Lanferman family participates in UIDM to give back

After being diagnosed with cancer at age 3, Flynn Lanferman underwent three relapses and three bone marrow treatments. Now, he and his family are attending the UIDM on the event’s 25th anniversary.

The+Lanferman+Family+is+seen+after+leaving+the+main+ballroom.+The+family+has+been+to+Dance+Marathon+2+years+previously%2C+and+their+son+was+diagnosed+with+cancer+11+years+ago.+There+name+was+announced+on+stage+during+Dance+Marathon+25+at+the+Iowa+Memorial+Union+on+Friday+Feb+1%2C+2019.
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Lanferman family participates in UIDM to give back

The Lanferman Family is seen after leaving the main ballroom. The family has been to Dance Marathon 2 years previously, and their son was diagnosed with cancer 11 years ago. There name was announced on stage during Dance Marathon 25 at the Iowa Memorial Union on Friday Feb 1, 2019.

The Lanferman Family is seen after leaving the main ballroom. The family has been to Dance Marathon 2 years previously, and their son was diagnosed with cancer 11 years ago. There name was announced on stage during Dance Marathon 25 at the Iowa Memorial Union on Friday Feb 1, 2019.

Michael Guhin

The Lanferman Family is seen after leaving the main ballroom. The family has been to Dance Marathon 2 years previously, and their son was diagnosed with cancer 11 years ago. There name was announced on stage during Dance Marathon 25 at the Iowa Memorial Union on Friday Feb 1, 2019.

Michael Guhin

Michael Guhin

The Lanferman Family is seen after leaving the main ballroom. The family has been to Dance Marathon 2 years previously, and their son was diagnosed with cancer 11 years ago. There name was announced on stage during Dance Marathon 25 at the Iowa Memorial Union on Friday Feb 1, 2019.

Kate Pixley, News Reporter

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Deana and Jeremy Lanferman’s oldest son, Flynn, is 14 now. He was 3 years old when he was diagnosed with cancer and went through three relapses and three bone marrow transplants.

Flynn’s last bone marrow transplant was two and a half years ago.

“He’s doing really good,” Deana, his mom, said.

While the family has been a part of Dance Marathon for eleven years, this is their second time attending The Big Event.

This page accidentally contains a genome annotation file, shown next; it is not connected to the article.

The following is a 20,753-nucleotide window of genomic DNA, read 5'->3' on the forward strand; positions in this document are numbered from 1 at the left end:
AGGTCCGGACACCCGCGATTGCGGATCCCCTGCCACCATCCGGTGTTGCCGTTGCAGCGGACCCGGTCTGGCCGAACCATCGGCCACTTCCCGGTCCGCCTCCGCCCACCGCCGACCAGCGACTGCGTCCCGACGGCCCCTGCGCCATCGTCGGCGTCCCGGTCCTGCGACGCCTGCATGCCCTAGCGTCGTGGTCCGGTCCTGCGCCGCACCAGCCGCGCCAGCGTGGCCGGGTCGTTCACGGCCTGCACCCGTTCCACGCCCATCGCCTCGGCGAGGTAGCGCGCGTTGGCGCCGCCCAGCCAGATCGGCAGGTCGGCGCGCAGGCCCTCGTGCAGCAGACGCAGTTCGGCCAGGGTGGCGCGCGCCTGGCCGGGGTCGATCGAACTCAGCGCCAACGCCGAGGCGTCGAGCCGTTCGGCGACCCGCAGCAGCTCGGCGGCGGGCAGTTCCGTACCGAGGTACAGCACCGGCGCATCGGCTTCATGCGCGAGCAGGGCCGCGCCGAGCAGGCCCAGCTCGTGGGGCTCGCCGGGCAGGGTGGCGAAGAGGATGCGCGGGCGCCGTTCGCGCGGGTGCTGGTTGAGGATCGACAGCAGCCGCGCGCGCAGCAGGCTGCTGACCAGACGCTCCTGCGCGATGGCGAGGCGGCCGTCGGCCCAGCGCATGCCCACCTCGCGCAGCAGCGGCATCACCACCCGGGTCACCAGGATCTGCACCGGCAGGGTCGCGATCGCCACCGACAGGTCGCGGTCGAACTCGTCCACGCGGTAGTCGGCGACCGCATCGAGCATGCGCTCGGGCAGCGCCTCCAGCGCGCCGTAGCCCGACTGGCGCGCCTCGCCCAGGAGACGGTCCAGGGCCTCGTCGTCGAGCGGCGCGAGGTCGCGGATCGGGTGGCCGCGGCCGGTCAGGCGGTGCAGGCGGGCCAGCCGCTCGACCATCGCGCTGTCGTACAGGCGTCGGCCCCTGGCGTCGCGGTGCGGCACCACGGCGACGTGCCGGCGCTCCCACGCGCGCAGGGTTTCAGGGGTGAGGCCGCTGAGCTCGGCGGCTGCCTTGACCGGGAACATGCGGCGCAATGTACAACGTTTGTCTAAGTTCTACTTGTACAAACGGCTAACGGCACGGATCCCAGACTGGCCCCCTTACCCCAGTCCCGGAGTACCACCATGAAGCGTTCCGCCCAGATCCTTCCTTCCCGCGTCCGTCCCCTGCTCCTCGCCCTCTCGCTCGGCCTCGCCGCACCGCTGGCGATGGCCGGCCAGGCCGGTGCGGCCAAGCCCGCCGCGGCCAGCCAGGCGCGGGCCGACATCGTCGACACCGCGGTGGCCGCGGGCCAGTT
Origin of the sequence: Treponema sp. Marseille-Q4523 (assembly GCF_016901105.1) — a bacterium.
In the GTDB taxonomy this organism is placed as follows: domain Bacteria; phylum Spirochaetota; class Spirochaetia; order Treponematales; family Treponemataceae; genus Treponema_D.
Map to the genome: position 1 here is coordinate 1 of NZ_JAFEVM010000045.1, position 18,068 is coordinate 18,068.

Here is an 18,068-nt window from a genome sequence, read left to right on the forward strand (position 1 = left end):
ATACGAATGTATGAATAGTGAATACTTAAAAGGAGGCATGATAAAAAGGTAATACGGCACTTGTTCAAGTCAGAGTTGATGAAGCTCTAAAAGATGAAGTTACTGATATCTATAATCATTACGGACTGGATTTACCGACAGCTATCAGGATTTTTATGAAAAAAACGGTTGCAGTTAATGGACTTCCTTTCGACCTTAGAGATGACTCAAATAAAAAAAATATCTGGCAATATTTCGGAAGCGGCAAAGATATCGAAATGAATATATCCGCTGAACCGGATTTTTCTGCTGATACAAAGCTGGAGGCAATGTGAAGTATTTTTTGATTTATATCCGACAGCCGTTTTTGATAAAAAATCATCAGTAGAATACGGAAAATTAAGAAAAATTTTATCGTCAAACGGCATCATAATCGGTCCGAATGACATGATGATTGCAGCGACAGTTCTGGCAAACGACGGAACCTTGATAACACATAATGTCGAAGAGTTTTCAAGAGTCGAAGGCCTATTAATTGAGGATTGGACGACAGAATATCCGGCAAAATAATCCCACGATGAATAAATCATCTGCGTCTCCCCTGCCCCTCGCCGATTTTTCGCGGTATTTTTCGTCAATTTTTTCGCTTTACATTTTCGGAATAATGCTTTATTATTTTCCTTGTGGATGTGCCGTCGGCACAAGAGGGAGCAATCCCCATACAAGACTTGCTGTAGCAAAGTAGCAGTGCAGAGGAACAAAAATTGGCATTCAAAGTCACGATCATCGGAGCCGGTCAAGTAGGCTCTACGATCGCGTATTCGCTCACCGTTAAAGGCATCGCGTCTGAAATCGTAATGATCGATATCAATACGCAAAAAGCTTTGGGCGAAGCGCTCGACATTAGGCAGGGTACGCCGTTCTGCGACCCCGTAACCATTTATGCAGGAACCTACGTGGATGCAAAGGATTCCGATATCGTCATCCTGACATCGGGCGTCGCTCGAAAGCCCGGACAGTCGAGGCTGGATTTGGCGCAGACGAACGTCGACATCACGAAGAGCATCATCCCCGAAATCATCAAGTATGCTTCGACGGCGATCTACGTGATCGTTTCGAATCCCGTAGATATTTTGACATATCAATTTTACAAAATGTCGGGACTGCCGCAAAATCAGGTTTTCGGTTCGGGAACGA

“Flynn, our oldest, was diagnosed eleven years ago with cancer, but because of treatment – and he was notoriously sick on Dance Marathon weekend – that we got to come to number 16 and we’re here now. But we have been able to enjoy Dance Marathon events throughout the year, and we always watched a livestream while we were in the hospital, so we felt like we were kind of there,” Deana said.

Over 950 families are participating in this year’s Dance Marathon, a quarter century after it began at the University of Iowa.

RELATED: UIDM is underway at the IMU

While this is only the second time the Lanferman family has been able to attend the Big Event, they still feel very involved in the organization.

“We participate, we go to the events they have throughout the summer and then fortunately this year we’ve had the opportunity to go,” Jeremy said.

Deana said that her family chose to get involved in Dance Marathon this year to give back to the organization that has helped them while Flynn was in the hospital.

“We spent a lot of time cooped up in the hospital, because he was actually diagnosed four times with cancer. He relapsed three times, and those three relapses took bone marrow transplants to get him into remission,” Deana said. “And those kids in green used to hang out in our room; it was quite the party in our room. So, we really loved when they would come and if he was too sick to hang out with, they’d hang out with me. So they’re pretty amazing.”

The Lanferman’s decided to share their story to show the impact that Dance Marathon has on the lives of patients at the Stead Family Children’s Hospital.

“We get kind of paid back too, because then we may be drowning in medical bills, but two, three, four times a year we get to take little mini vacations, because Dance Marathon hosts events at waterparks and Adventureland, and enjoy that time as a family. So, you know, if it wasn’t for them, we wouldn’t be able to do some of the things that we’ve gotten to do,” Deana said.

Mary Smith, a first year dancer, said that she was excited to see how much money Dance Marathon has raised this year.

“I had heard about it a lot before in the past and it’s just a really cool thing to be a part of. The whole year has been amazing,” Smith said.

Jeremy also noted how much Dance Marathon has helped his other children while Flynn was in the hospital.

“They’ve given us very much. We’ve spent some time, obviously, in the hospital with my boy, and they’ve given us a lot of things while we’re there,” Jeremy said. “Even the [Dance Marathon volunteers] coming and playing with the other kids, playing with my son, that means the world to them, because they don’t always get any interaction with a whole lot of other people. So that means a lot to us and to other patients.”

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